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A. Economic
Imperialism at home and abroad – In one generation
Africa – direct possession (1902: only Liberia, founded by former American slaves remains independent)
Asia and Near East: economic and diplomatic pressure
Economic concessions and extra-territorial privileges: Ottoman Empire – most vulnerable; China – most vulnerable; Japan – modernizing rapidly; India – firmly in British hands;
Importance to Europe: keeps fat on European economy; colonial rule a reproach to democracy; encouraged feelings of national and racial superiority;
“Pan” movements – a form of imperialism
Technology and science: materialism
B. Social
Human welfare: serfdom gone (except in Russia); surgery and anesthetics perfected; life span longer; Victorian middle class morality in decline; spread of literacy.
Peace movements: “pipe dream of peace”.
Aristocratic remainders.
Neglect of the proletariat.
C. Intellectual
1. European cultural heritage
2. Ideologies of progress:
conservatism – delaying action not progress (aristocracy)
liberalism – freedom, law, representative government (upper middle class)
radicalism – remove class distinctions, anti-clerical (lower middle class)
socialism – collectivist doctrine (city workers)
new left – syndicalism
D. Political
1. the nation-state: language and race
2. parliamentary government
3. parties:
tied to class and ideology
lack of responsibility
too many of them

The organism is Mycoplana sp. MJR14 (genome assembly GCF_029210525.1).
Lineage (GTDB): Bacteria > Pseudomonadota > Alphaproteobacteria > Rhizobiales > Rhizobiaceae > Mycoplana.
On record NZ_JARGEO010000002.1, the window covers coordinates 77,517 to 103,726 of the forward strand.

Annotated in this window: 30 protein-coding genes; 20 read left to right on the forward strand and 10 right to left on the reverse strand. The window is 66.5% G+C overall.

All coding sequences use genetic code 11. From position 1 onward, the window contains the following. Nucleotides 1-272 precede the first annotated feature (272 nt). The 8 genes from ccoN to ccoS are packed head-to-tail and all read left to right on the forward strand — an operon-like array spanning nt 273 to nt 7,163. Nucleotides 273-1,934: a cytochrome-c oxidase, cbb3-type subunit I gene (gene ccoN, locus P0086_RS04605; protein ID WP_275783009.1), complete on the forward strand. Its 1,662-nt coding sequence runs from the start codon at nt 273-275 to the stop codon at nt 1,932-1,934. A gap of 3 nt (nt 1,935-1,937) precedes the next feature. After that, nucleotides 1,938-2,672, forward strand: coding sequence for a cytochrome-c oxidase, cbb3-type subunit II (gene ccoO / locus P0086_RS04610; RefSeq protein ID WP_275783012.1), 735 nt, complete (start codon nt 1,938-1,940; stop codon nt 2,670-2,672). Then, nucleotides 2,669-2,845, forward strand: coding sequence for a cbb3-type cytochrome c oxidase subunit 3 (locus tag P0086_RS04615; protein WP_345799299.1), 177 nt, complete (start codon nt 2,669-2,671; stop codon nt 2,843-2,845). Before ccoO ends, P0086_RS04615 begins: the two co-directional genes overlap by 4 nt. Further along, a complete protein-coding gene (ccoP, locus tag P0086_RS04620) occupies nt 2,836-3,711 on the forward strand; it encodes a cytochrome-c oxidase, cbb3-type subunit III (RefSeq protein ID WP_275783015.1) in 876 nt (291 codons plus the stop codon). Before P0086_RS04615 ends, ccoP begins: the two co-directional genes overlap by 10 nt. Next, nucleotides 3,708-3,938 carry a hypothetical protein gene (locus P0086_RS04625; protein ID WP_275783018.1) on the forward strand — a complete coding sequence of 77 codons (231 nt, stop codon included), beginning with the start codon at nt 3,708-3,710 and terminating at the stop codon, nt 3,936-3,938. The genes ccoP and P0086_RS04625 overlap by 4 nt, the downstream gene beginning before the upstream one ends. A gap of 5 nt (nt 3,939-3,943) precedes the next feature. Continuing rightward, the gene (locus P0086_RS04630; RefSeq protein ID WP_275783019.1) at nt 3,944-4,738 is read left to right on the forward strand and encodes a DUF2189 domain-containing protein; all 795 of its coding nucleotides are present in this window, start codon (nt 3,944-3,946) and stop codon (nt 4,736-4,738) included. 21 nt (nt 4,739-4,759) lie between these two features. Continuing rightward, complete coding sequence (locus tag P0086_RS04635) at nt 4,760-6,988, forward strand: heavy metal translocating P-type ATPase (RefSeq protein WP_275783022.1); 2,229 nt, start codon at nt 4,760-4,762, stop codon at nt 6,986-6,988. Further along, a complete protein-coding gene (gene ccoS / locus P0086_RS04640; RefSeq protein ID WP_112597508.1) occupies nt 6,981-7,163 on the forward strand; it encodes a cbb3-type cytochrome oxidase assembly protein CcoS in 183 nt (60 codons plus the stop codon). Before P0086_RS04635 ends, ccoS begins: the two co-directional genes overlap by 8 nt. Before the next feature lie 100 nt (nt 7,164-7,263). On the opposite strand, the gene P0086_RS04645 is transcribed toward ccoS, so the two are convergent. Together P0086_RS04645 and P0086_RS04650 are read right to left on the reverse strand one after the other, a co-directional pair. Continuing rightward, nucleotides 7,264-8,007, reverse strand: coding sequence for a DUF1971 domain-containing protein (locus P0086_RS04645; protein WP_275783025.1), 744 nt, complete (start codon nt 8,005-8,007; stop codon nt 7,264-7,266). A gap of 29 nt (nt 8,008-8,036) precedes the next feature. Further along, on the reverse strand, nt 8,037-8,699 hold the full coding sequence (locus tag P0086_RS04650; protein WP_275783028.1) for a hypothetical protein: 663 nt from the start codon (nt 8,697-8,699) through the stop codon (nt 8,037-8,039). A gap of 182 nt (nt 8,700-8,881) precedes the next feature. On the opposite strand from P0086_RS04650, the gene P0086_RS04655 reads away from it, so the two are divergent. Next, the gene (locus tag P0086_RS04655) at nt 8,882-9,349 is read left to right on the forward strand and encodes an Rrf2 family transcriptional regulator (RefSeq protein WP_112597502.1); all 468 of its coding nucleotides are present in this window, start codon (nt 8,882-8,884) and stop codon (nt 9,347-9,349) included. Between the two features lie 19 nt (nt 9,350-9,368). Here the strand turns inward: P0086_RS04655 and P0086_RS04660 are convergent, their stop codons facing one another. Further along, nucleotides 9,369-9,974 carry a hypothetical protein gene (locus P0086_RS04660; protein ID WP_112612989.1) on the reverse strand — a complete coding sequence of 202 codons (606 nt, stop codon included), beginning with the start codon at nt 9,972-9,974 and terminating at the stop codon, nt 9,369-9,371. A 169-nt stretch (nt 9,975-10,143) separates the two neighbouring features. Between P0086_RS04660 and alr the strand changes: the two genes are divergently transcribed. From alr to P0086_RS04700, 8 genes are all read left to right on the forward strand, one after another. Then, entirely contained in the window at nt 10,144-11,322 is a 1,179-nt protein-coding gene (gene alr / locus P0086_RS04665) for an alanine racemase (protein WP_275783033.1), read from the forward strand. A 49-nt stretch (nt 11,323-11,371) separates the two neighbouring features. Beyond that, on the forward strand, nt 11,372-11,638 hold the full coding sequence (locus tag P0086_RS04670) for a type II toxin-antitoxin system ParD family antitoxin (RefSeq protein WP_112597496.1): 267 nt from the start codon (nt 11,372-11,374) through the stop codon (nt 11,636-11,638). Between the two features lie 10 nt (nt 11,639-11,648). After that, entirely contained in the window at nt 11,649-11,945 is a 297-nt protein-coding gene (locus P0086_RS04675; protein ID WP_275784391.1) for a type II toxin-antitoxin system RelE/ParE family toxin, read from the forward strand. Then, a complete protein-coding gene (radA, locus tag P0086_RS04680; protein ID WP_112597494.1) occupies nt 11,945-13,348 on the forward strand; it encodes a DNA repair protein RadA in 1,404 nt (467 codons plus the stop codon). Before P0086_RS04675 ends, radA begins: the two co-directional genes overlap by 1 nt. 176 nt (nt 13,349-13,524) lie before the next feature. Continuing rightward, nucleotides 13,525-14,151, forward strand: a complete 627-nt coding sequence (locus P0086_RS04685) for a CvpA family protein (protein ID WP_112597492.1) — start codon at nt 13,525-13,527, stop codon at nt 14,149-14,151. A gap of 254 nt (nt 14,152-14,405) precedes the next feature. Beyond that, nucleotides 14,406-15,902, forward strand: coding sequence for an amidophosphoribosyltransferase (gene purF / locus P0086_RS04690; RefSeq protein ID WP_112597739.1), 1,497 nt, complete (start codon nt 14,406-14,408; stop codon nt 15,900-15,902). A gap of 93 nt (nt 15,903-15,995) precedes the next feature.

4. Differing forms
separation of powers only in the USA
king or president a figurehead in Britain and France
search for majorities in parliament
Britain: the cabinet held the whip
France and Italy: parliament held the whip
5. Extension of the suffrage
6. Exceptions to democratization
Germany: only has external form of it, the Reichstag is a “debating chamber”
Austria-Hungary: maintaining monarchy in polyglot confusion
Russia: a struggle between Duma and Ministry
E. Military
1. popular militarism
Boer War
naval building race: Admiral Tirpitz – risk theory
Three-year army law: France 1913
Tripoli campaign in Italy, 1911
2. Comparative figures on army increase, 1870-1914:
1870 1914
Russia 700,000 1,300,000
France 380,000 846,000
Germany 403,000 812,000
Austria-Hungary 247,000 424,000
Britain 302,000 381,000
Italy 334,000 305,000
Japan 70,000 250,000
U.S.A. 37,000 98,000
3. military expenditure
Germany and Russia had the largest budgets in 1914
Britain and Germany spent most per capita:
Germany $8.52
Britain $8.53
U.S.A. $0.32
F. Diplomatic
1. Alliance System
1870 – 1890: Bismarck in control
1890 – 1907: balance against Germany
2. Testing the system
Russo-Japanese War, 1904-5
First Morocco Crisis, 1905-6
Bosnian Annexation Crisis, 1908
Second Morocco Crisis, 1911
Haldane Mission, 1912
3. Tensions in the Balkans
Hapsburg Empire in turmoil
South Slav Problem
First Balkan War, 1912-13
Second Balkan War, 1913
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